Energy Industry Entrepreneurs
Primer on Solar Energy
Written by Gautam Patil for Gaebler Ventures
So what is Solar Energy and how is it being harnessed throughout the world? Rising crude oil prices and increasing awareness on climate change have intensified research in this field and brought about interesting innovations and applications.
Solar Energy is basically the energy, in the form of heat and radiation, received by earth from the sun.
The earth's surface receives many times over its current energy requirements in the form of solar energy itself. In fact, tapping even .02% of this source could fulfill our current global energy requirements.
The problem however, as with most other renewable sources, is the energy density and reliability. That is, solar energy is not a concentrated and reliable source of energy like for instance, fossil fuels or nuclear power.
Large surfaces of land need to be covered with such devices to be able to produce significant amounts of electricity.
This however, has not restricted the use of solar energy and with some focused research it is finding many new and interesting applications:
- Water heating: Many homes, hotels, hospitals and other institutional facilities in tropical countries have solar heaters mounted on their terrace to provide for their hot water requirements. As most energy is tapped directly, the resulting losses are lower which means better heating and thus high return on investments. These heaters are effective even on overcast days.
- Cooking: Solar cookers are basically a contraption of reflecting surfaces and insulating materials which can concentrate and retain solar energy which provides the heating for cooking purposes. They haven't caught on as much as solar heaters but deployment on an institutional scale has helped achieve significant savings. For instance, a solar cooker installed at Mount Abu (Rajasthan, India) can cook up to 38,500 meals per day on days of peak solar radiation!
- Heating: Apart from water heating and cooking, solar energy is also harnessed to provide heat for various processes like hot air, steam generation and space heating in buildings. The simplest example is drying clothes under the sun after washing.
- Electricity: Solar energy could be used to produce electricity through 'photovoltaic' (PV) principles (via incidence of sun's radiation on photovoltaic panels) or 'thermal' principles (via steam or hot air generation that is later used to run turbines). The photovoltaic panels are made of specially processed silicon or other semiconductor alloys and their initial usage, due to high costs, was restricted only to space applications. Photovoltaic panels are more suited for domestic usage or off-grid applications (electricity generation in places not served by the electricity grid) while thermal principles have been used in large scale electricity generation plants. In countries like Germany and Spain, governments have incentivized PV capacity installation at the domestic level through tax incentives and power purchase policies. Ambitious projects like the Solar Tower (www.enviromission.com) in Australia will use the thermal principle to generate over 200MW of power and with banks of solar cell they will be able to run 24 hours a day.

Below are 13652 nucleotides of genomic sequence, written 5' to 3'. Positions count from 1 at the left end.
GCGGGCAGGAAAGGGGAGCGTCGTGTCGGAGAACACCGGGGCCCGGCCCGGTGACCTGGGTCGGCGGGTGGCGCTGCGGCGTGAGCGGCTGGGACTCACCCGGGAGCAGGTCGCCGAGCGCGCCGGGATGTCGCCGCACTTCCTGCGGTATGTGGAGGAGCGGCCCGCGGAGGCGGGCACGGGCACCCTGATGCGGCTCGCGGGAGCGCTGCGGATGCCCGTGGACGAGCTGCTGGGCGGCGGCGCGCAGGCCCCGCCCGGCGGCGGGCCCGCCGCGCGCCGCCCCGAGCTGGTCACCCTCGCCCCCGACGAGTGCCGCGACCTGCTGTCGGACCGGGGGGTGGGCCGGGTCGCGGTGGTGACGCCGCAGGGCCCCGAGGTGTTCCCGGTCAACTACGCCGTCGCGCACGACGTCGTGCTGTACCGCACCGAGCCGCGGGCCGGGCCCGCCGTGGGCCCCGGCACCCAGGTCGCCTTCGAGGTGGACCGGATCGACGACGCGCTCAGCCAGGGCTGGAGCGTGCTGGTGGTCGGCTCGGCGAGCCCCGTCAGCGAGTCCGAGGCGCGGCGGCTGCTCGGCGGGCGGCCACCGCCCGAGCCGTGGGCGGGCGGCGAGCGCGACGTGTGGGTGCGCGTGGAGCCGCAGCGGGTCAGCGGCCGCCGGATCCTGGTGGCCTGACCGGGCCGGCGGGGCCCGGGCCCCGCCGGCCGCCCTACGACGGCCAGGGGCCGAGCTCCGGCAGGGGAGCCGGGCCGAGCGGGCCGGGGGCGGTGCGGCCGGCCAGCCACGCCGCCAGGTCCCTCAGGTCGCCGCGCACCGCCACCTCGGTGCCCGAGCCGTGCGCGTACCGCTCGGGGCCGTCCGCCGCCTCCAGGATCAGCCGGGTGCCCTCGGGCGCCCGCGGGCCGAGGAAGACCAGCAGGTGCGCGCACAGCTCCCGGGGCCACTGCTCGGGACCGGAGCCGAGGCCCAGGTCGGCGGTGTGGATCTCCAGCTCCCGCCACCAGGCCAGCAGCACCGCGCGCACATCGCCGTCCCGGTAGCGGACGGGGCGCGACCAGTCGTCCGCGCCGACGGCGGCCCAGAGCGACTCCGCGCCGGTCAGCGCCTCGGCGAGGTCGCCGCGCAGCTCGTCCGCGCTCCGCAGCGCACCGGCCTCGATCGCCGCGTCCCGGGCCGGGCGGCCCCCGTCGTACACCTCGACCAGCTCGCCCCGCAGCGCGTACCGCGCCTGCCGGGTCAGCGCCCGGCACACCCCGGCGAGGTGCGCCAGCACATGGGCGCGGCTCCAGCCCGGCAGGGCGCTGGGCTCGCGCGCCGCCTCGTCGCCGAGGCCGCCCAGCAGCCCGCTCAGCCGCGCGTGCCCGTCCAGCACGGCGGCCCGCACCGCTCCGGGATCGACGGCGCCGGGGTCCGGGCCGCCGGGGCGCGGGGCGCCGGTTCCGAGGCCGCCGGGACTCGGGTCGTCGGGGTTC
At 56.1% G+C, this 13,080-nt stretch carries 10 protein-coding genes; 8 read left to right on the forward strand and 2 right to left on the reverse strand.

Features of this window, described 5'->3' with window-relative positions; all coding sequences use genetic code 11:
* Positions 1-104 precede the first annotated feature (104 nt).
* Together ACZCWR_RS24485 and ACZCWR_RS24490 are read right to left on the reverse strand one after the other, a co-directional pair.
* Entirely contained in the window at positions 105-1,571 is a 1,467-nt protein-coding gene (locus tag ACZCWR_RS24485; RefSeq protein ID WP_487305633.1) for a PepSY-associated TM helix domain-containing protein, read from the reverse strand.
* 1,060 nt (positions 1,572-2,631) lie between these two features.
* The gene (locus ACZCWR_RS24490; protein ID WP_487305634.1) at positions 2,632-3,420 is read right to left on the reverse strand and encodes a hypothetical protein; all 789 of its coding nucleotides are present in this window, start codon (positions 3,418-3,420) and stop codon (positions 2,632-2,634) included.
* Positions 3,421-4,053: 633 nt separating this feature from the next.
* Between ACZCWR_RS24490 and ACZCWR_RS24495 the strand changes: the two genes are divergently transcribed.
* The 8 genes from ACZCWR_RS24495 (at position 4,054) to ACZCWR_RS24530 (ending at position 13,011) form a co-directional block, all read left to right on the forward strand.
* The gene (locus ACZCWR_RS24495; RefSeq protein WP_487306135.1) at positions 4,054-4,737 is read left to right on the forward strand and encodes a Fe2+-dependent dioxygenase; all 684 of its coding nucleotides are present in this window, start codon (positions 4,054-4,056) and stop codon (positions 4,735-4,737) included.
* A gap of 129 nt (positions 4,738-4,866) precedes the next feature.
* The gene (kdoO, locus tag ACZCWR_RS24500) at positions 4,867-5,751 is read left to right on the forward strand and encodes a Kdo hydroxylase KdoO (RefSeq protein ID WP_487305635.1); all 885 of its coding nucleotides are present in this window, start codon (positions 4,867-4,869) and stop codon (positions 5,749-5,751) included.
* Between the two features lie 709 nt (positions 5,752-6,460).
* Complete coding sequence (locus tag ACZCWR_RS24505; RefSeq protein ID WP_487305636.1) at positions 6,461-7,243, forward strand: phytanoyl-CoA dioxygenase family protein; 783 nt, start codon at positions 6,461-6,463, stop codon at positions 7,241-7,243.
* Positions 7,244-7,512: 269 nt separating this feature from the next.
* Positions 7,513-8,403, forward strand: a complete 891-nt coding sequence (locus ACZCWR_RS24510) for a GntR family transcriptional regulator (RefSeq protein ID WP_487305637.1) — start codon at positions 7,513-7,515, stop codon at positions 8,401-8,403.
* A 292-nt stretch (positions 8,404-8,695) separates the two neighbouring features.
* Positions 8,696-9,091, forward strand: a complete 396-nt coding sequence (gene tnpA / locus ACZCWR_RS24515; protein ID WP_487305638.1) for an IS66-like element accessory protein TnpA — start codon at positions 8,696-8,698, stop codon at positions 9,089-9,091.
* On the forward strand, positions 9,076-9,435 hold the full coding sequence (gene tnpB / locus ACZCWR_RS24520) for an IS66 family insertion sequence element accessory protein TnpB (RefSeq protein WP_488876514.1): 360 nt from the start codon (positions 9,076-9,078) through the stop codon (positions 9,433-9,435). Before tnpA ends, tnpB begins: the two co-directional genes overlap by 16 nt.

Solar energy has immense potential and is touted as the energy source for the future.
It is throwing open many business opportunities which were deemed unviable so far. Government incentives and subsidies are helping small entrepreneurs eke out a living by selling or renting out solar equipment.
The PV industry has seen massive investments, especially in China, and is creating thousands of direct and indirect jobs. With emphasis on cleaner fuels increasing in the future and rapid strides in the PV manufacturing technology, things will only get 'brighter' for solar energy.
As an entrepreneur, you can watch solar power come to market, or you can play an active role in the process and make a handsome profit in the bargain. This is an area that is ripe with entrepreneurial opportunity, and many smart entrepreneurs will figure out ways to make money while solving the energy crisis.
Gautam Patil is a recent MBA graduate from the Indian Institute of Management, Bangalore. In addition to serving as a contributing writer for Gaebler.com, he will join the consulting firm Oliver Wyman at their London office.
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